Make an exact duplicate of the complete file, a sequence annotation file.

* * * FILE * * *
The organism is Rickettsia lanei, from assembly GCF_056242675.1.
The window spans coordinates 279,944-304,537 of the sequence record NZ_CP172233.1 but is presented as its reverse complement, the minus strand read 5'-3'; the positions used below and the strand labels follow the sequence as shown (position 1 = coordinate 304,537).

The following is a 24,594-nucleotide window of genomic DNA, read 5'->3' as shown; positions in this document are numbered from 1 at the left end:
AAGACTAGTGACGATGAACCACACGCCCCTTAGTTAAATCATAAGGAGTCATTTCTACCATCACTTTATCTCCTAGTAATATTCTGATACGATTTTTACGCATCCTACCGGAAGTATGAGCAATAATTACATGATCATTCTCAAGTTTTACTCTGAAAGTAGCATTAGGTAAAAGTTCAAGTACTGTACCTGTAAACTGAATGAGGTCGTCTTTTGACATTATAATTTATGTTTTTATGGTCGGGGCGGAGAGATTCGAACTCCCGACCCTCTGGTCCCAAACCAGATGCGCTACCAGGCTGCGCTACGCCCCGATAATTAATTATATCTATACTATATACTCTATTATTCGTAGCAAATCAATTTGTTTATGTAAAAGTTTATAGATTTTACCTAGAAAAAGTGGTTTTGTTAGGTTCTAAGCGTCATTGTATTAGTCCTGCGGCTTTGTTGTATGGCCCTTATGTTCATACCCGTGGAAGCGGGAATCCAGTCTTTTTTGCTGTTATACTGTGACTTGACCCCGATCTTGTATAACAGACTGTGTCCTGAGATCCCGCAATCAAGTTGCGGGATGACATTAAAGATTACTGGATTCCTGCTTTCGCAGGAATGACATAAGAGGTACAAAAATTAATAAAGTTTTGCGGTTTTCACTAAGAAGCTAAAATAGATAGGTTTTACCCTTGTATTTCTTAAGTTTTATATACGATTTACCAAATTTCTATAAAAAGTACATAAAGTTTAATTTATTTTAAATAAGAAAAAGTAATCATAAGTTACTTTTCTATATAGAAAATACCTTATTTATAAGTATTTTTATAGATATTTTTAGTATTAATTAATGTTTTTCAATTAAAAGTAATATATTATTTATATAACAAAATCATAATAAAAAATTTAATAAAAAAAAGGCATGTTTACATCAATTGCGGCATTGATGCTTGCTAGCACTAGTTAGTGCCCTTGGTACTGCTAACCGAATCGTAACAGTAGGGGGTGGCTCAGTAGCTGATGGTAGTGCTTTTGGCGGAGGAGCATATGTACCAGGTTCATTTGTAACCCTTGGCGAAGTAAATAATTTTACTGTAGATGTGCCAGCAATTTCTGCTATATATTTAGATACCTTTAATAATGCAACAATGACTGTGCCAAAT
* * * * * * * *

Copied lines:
The organism is Rickettsia lanei, from assembly GCF_056242675.1.
The window spans coordinates 279,944-304,537 of the sequence record NZ_CP172233.1 but is presented as its reverse complement, the minus strand read 5'-3'; the positions used below and the strand labels follow the sequence as shown (position 1 = coordinate 304,537).

The following is a 24,594-nucleotide window of genomic DNA, read 5'->3' as shown; positions in this document are numbered from 1 at the left end:
AAGACTAGTGACGATGAACCACACGCCCCTTAGTTAAATCATAAGGAGTCATTTCTACCATCACTTTATCTCCTAGTAATATTCTGATACGATTTTTACGCATCCTACCGGAAGTATGAGCAATAATTACATGATCATTCTCAAGTTTTACTCTGAAAGTAGCATTAGGTAAAAGTTCAAGTACTGTACCTGTAAACTGAATGAGGTCGTCTTTTGACATTATAATTTATGTTTTTATGGTCGGGGCGGAGAGATTCGAACTCCCGACCCTCTGGTCCCAAACCAGATGCGCTACCAGGCTGCGCTACGCCCCGATAATTAATTATATCTATACTATATACTCTATTATTCGTAGCAAATCAATTTGTTTATGTAAAAGTTTATAGATTTTACCTAGAAAAAGTGGTTTTGTTAGGTTCTAAGCGTCATTGTATTAGTCCTGCGGCTTTGTTGTATGGCCCTTATGTTCATACCCGTGGAAGCGGGAATCCAGTCTTTTTTGCTGTTATACTGTGACTTGACCCCGATCTTGTATAACAGACTGTGTCCTGAGATCCCGCAATCAAGTTGCGGGATGACATTAAAGATTACTGGATTCCTGCTTTCGCAGGAATGACATAAGAGGTACAAAAATTAATAAAGTTTTGCGGTTTTCACTAAGAAGCTAAAATAGATAGGTTTTACCCTTGTATTTCTTAAGTTTTATATACGATTTACCAAATTTCTATAAAAAGTACATAAAGTTTAATTTATTTTAAATAAGAAAAAGTAATCATAAGTTACTTTTCTATATAGAAAATACCTTATTTATAAGTATTTTTATAGATATTTTTAGTATTAATTAATGTTTTTCAATTAAAAGTAATATATTATTTATATAACAAAATCATAATAAAAAATTTAATAAAAAAAAGGCATGTTTACATCAATTGCGGCATTGATGCTTGCTAGCACTAGTTAGTGCCCTTGGTACTGCTAACCGAATCGTAACAGTAGGGGGTGGCTCAGTAGCTGATGGTAGTGCTTTTGGCGGAGGAGCATATGTACCAGGTTCATTTGTAACCCTTGGCGAAGTAAATAATTTTACTGTAGATGTGCCAGCAATTTCTGCTATATATTTAGATACCTTTAATAATGCAACAATGACTGTGCCAAAT